If you have never been to the Summer show, it is an exhibition made up from artworks that come from well known artists right thru to people who submit the work they do on their kitchen table.  Every year there is an artist who takes on the overall curator role, keeping all the other artist rooms in check.  This is what makes it so special and so different.  So lets take a look at what I saw.

The gallery spaces at the RA flit between the small to the large and so there is always going to be a different hang in each room.  This year Michael Craig-Martin had painted some of the walls in these vibrant colours, which many would think compete with the artwork on display, but I love!  I think it makes the artwork look great and gives a totally different feel to the gallery spaces.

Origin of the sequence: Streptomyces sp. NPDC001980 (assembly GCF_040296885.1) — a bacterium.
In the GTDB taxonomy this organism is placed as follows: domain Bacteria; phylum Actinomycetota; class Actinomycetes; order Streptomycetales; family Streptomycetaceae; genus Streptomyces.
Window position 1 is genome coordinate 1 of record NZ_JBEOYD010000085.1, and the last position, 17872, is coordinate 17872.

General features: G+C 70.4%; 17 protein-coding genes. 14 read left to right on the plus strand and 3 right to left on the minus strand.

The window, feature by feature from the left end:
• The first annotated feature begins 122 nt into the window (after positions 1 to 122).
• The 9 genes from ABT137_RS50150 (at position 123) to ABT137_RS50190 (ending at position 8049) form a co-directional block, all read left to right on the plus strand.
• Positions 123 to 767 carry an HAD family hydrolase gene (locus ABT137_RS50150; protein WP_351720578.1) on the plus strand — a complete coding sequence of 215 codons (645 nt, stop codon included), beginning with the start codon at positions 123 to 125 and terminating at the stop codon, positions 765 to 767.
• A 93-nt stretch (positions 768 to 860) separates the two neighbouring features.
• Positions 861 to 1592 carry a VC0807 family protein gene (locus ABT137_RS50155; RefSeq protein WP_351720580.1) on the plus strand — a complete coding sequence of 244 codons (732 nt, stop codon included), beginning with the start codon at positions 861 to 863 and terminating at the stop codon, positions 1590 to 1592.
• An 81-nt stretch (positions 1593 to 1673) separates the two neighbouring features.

I love the way some of the artwork is hung, it is never uniform and always interesting, I do wonder how they get away with hanging some pieces quite so high, as I know we couldn't at the place I work.  A good example is the way in which the pictures are hung in the middle picture above.

These are some of my favourite artists, from Fiona Rae on the left who I have loved for a long time and a new love from Frank Bowling to this Rainfall stunner from Ermioni Avramidou which is Acrylic ink on paper.  It really looks like it is wet.  I could sit and look at these for hours.  I find it fascinating to see what people love and hate in galleries, it's all about individual taste after all.